All-Electric Bollinger B1 Off-Road SUV, B2 Pickup Truck Will Start at $125,000

Bollinger said from the get-go that they wouldn't be cheap, but will they be good enough to warrant a $50k premium over a new Rivian?

Studio Tower—Hasselblad H4D

After months of teasing and anticipation, Bollinger revealed the pricing for its all-electric B1 and B2 utility trucks on Thursday. Should you want to purchase either the three-door B1 or the five-door B2, you’ll need to set aside a cool $125,000—or about $50,000 more than the highly anticipated Rivian R1T and R1S siblings.

We expected the price tag to be rather high, especially since Bollinger itself repeatedly announced that its trucks weren’t going to be cheap. That’s usually the status quo for a tiny company churning out limited-production vehicles. What we didn’t expect, though, was the pricing of both trucks to be the same since the B2 is considerably larger than the B1—by about 36 inches. Aside from that, both the B1 and B2 share the same width of 77.2 inches and a height of 72.7 inches.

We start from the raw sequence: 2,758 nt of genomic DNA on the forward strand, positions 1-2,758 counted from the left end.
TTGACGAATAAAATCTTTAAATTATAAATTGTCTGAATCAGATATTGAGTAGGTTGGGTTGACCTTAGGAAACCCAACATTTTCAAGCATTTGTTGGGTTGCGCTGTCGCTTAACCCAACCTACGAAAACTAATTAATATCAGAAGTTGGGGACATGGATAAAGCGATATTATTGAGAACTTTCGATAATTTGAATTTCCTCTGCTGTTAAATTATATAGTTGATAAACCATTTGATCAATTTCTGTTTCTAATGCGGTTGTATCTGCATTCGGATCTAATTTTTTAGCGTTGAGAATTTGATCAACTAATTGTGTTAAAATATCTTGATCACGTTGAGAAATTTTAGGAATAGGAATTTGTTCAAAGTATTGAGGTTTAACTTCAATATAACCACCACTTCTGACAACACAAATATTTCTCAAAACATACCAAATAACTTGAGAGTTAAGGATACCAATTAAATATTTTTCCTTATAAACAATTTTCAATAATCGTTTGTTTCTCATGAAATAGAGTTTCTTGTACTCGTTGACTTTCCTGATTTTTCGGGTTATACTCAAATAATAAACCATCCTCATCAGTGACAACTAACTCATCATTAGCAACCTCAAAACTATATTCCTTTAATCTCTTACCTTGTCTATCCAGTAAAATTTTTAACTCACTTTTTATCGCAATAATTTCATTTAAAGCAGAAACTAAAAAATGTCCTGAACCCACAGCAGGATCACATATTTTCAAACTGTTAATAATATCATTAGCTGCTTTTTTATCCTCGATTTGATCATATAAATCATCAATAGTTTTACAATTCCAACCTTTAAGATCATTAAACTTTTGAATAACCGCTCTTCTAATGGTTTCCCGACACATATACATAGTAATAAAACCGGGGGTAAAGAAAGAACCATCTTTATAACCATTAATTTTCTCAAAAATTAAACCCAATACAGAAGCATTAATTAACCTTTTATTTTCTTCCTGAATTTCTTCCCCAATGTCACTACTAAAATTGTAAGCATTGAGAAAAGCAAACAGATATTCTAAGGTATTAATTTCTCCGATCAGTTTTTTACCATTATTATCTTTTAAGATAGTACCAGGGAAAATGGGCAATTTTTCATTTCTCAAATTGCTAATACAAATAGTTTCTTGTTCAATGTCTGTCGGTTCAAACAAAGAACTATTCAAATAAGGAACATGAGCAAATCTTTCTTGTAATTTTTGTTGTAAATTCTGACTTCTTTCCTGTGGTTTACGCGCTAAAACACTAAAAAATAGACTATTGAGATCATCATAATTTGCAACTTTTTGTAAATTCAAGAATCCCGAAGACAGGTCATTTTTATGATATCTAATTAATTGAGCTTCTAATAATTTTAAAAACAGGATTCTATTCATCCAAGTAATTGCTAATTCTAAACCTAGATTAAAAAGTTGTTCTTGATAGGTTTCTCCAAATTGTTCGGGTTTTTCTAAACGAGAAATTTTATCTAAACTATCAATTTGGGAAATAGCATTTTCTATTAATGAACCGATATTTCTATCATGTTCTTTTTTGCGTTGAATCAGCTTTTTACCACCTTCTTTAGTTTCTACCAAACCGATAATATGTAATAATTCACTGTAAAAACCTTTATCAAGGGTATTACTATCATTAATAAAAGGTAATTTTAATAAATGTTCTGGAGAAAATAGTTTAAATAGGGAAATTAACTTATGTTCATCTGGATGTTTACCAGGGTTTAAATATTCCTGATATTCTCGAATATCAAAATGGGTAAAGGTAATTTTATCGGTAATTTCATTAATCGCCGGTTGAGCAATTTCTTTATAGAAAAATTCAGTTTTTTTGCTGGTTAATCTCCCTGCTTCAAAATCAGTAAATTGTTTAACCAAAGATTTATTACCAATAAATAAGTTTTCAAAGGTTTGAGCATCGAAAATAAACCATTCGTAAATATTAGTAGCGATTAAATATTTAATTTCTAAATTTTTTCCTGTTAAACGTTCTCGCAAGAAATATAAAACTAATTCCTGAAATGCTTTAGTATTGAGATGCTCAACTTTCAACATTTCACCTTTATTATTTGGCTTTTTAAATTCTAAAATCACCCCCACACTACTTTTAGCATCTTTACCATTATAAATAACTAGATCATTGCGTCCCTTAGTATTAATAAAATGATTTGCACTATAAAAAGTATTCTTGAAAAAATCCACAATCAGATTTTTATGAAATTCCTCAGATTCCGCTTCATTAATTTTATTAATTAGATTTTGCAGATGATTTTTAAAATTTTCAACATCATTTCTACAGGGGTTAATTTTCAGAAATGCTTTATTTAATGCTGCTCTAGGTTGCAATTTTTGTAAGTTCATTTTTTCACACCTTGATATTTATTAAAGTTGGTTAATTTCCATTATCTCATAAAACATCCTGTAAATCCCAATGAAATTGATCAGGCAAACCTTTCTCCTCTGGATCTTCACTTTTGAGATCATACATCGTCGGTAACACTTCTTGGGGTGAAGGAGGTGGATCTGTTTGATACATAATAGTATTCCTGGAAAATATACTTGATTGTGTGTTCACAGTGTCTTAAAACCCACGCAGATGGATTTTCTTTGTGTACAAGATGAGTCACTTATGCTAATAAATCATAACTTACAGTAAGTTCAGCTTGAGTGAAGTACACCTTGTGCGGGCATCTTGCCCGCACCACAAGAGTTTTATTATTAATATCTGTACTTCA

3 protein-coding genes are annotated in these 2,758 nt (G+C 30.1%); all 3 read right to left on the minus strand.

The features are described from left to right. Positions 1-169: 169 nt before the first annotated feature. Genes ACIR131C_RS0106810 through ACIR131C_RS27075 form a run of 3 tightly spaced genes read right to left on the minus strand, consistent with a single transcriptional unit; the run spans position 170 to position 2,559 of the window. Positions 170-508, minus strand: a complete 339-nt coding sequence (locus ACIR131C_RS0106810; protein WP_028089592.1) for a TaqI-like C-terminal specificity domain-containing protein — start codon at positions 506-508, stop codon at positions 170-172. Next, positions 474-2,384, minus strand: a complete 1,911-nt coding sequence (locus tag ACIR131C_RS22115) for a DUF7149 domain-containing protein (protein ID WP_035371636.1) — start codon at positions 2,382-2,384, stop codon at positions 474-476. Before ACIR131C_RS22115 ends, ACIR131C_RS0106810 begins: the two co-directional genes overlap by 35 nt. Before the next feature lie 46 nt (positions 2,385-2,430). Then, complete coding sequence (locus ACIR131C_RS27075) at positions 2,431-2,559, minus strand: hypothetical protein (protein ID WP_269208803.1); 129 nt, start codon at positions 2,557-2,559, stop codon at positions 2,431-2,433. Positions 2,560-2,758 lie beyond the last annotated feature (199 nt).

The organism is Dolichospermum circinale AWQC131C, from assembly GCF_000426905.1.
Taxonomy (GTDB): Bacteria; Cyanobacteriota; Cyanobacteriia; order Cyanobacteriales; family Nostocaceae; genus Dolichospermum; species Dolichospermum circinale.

Geared towards the EV-centric off-road enthusiast, the Bollinger B1 and B2 boast extremely minimalistic designs. For instance, it doesn't even feature airbags, let alone fancy self-driving or safety tech. Rather, the Bollingers’ bragging rights come in the form of their all-terrain capabilities. Both have electronically controlled, self-leveling adaptive suspension with nearly 10 inches of axle travel and adjustments that can raise and lower ground clearance between 10 to 20 inches. Additionally, the B1 and B2 are made of aluminum to keep the structure strong and lightweight.

Powering both trucks are two electric motors with locking differentials—one at each axle—for simulated full-time four-wheel drive. The result is a total output of around 614 horsepower and 668 pound-feet of torque, a zero-to-60 time of just 4.5 seconds, and a top speed limited to 100 miles per hour. Driven by a two-speed high/low gearbox with neutral, the transmission offers an 11.4:1 gear reduction for road use while the other setting simulates a low-range gearbox with a 22.5:1 reduction rate. Thanks to a 120-kilowatt-hour battery pack, both Bollingers reportedly feature a total range of around 200 miles. We expect that number to differ somewhat between the B1 and the B2 given the latter’s extra heft.

Should you want to purchase one, Bollinger has opened its preorder books for $1,000 deposits. Or, if you'd rather hold off to hear about the competition, we've got at least another year before Rivian puts its 4x4 contenders into production.